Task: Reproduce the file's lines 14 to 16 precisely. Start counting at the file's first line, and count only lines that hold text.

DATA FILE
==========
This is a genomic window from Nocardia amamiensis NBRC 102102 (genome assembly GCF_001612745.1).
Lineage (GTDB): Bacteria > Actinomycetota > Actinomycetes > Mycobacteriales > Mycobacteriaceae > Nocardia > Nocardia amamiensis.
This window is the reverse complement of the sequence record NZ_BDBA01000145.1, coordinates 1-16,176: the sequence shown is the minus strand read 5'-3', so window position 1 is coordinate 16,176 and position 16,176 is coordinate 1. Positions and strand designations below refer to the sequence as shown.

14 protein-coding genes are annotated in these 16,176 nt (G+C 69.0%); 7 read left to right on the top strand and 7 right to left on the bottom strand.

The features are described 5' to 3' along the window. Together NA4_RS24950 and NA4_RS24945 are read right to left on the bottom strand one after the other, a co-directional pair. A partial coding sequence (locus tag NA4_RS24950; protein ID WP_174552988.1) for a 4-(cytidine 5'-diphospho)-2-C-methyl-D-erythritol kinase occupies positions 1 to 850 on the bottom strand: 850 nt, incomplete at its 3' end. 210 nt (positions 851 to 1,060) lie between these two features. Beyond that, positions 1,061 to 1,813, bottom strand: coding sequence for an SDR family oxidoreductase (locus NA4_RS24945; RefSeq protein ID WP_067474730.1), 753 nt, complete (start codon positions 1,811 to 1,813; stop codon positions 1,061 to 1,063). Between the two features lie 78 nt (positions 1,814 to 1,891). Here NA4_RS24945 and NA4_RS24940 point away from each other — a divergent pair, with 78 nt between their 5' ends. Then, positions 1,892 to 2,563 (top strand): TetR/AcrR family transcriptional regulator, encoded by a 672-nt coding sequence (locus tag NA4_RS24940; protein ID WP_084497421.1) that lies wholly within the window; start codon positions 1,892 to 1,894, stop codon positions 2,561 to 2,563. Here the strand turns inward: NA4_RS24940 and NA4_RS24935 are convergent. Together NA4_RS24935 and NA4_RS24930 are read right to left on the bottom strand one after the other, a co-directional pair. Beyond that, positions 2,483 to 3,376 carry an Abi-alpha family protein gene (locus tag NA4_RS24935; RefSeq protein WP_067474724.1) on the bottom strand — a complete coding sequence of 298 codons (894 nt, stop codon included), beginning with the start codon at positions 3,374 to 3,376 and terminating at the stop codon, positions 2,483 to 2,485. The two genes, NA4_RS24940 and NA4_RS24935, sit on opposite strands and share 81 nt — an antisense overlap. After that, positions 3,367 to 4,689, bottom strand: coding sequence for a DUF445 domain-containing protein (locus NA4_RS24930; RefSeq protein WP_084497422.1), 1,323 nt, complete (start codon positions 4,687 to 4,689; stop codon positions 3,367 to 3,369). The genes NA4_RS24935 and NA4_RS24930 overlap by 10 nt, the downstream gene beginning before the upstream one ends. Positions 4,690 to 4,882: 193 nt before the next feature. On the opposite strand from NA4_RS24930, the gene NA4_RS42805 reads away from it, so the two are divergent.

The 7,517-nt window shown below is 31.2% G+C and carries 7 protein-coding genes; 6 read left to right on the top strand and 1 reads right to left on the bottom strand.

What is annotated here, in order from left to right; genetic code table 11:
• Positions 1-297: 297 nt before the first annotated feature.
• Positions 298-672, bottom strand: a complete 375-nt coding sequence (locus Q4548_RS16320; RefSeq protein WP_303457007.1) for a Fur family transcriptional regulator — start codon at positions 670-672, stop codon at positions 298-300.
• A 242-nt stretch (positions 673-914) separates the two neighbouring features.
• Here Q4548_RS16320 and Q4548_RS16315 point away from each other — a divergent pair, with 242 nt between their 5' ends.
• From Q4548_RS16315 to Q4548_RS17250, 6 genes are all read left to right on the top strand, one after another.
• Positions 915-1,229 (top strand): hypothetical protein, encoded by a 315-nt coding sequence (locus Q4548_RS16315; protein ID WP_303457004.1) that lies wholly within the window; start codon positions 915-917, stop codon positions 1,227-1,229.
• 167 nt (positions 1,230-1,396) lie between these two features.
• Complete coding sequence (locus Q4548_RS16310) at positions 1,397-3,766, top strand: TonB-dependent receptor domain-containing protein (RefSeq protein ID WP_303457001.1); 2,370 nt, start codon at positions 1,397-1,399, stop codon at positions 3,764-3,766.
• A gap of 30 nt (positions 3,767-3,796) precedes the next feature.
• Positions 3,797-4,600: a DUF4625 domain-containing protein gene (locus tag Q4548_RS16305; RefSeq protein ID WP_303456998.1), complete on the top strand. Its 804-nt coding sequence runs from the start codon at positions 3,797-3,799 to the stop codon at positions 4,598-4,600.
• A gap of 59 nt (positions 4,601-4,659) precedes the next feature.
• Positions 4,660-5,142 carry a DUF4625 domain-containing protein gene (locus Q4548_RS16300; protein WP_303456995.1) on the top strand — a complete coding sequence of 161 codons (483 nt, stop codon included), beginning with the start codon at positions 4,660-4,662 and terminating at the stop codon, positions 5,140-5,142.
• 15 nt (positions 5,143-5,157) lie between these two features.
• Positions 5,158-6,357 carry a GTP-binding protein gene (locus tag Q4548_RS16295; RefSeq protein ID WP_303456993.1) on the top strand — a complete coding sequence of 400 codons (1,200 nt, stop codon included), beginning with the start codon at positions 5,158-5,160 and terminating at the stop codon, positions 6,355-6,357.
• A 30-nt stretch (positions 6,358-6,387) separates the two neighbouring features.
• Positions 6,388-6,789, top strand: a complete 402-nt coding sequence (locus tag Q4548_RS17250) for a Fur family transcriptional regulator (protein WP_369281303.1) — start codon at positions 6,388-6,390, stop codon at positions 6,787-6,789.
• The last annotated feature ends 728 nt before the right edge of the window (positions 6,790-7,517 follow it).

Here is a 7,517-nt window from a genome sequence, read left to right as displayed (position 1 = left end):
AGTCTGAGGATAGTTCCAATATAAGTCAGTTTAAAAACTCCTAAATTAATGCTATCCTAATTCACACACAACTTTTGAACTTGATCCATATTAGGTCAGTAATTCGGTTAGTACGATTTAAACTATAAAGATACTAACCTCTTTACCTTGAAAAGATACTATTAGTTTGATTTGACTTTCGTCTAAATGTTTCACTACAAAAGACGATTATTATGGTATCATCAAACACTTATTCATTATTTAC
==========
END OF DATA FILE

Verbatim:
• 167 nt (positions 1,230-1,396) lie between these two features.
• Complete coding sequence (locus Q4548_RS16310) at positions 1,397-3,766, top strand: TonB-dependent receptor domain-containing protein (RefSeq protein ID WP_303457001.1); 2,370 nt, start codon at positions 1,397-1,399, stop codon at positions 3,764-3,766.
• A gap of 30 nt (positions 3,767-3,796) precedes the next feature.